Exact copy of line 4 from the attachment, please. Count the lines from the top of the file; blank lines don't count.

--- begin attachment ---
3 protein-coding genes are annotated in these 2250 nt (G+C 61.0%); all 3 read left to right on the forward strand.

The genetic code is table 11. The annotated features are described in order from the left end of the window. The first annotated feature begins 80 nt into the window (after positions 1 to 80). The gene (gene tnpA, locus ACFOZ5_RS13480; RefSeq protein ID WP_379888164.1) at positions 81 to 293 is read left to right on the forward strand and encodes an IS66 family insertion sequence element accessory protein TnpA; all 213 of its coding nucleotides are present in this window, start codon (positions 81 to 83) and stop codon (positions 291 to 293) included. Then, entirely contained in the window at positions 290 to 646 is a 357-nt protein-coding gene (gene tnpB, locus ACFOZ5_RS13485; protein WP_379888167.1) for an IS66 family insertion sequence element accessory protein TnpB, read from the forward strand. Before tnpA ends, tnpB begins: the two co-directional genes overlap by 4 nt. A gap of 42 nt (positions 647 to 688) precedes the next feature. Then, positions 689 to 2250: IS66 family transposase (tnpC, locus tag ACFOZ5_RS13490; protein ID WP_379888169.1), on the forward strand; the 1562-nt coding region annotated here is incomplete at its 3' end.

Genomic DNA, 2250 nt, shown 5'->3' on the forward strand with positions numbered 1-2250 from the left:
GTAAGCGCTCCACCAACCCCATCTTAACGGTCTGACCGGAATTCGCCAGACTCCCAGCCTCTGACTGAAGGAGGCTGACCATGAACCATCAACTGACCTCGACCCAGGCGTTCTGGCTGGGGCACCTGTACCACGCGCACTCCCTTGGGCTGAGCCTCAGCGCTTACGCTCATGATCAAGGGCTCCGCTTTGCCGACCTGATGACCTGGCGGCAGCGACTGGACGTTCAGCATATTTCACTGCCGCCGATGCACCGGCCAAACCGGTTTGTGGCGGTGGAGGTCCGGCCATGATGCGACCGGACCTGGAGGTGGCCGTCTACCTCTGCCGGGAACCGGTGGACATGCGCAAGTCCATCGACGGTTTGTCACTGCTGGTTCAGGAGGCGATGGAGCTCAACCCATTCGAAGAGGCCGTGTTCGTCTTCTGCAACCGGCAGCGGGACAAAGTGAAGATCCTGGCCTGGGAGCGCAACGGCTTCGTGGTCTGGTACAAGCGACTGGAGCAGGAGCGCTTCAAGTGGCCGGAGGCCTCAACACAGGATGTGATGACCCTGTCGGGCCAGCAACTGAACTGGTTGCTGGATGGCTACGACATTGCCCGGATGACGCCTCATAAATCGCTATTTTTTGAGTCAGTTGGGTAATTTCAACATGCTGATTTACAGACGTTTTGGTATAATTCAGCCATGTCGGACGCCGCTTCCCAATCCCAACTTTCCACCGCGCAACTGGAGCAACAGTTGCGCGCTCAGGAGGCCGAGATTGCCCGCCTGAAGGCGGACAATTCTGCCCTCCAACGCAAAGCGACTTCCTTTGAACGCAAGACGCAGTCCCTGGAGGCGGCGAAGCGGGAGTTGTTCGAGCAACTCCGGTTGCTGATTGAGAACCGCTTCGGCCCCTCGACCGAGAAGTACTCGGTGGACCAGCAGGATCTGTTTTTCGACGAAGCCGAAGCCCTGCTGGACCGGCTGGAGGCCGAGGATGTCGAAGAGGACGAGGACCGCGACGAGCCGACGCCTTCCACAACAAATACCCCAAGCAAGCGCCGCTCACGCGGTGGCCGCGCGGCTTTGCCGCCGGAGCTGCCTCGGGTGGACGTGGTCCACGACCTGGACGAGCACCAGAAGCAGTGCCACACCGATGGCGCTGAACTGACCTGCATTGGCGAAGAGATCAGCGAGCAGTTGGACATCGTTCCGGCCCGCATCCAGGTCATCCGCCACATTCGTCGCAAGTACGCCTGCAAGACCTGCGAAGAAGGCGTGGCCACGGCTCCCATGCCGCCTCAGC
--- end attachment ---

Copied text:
GTAAGCGCTCCACCAACCCCATCTTAACGGTCTGACCGGAATTCGCCAGACTCCCAGCCTCTGACTGAAGGAGGCTGACCATGAACCATCAACTGACCTCGACCCAGGCGTTCTGGCTGGGGCACCTGTACCACGCGCACTCCCTTGGGCTGAGCCTCAGCGCTTACGCTCATGATCAAGGGCTCCGCTTTGCCGACCTGATGACCTGGCGGCAGCGACTGGACGTTCAGCATATTTCACTGCCGCCGATGCACCGGCCAAACCGGTTTGTGGCGGTGGAGGTCCGGCCATGATGCGACCGGACCTGGAGGTGGCCGTCTACCTCTGCCGGGAACCGGTGGACATGCGCAAGTCCATCGACGGTTTGTCACTGCTGGTTCAGGAGGCGATGGAGCTCAACCCATTCGAAGAGGCCGTGTTCGTCTTCTGCAACCGGCAGCGGGACAAAGTGAAGATCCTGGCCTGGGAGCGCAACGGCTTCGTGGTCTGGTACAAGCGACTGGAGCAGGAGCGCTTCAAGTGGCCGGAGGCCTCAACACAGGATGTGATGACCCTGTCGGGCCAGCAACTGAACTGGTTGCTGGATGGCTACGACATTGCCCGGATGACGCCTCATAAATCGCTATTTTTTGAGTCAGTTGGGTAATTTCAACATGCTGATTTACAGACGTTTTGGTATAATTCAGCCATGTCGGACGCCGCTTCCCAATCCCAACTTTCCACCGCGCAACTGGAGCAACAGTTGCGCGCTCAGGAGGCCGAGATTGCCCGCCTGAAGGCGGACAATTCTGCCCTCCAACGCAAAGCGACTTCCTTTGAACGCAAGACGCAGTCCCTGGAGGCGGCGAAGCGGGAGTTGTTCGAGCAACTCCGGTTGCTGATTGAGAACCGCTTCGGCCCCTCGACCGAGAAGTACTCGGTGGACCAGCAGGATCTGTTTTTCGACGAAGCCGAAGCCCTGCTGGACCGGCTGGAGGCCGAGGATGTCGAAGAGGACGAGGACCGCGACGAGCCGACGCCTTCCACAACAAATACCCCAAGCAAGCGCCGCTCACGCGGTGGCCGCGCGGCTTTGCCGCCGGAGCTGCCTCGGGTGGACGTGGTCCACGACCTGGACGAGCACCAGAAGCAGTGCCACACCGATGGCGCTGAACTGACCTGCATTGGCGAAGAGATCAGCGAGCAGTTGGACATCGTTCCGGCCCGCATCCAGGTCATCCGCCACATTCGTCGCAAGTACGCCTGCAAGACCTGCGAAGAAGGCGTGGCCACGGCTCCCATGCCGCCTCAGC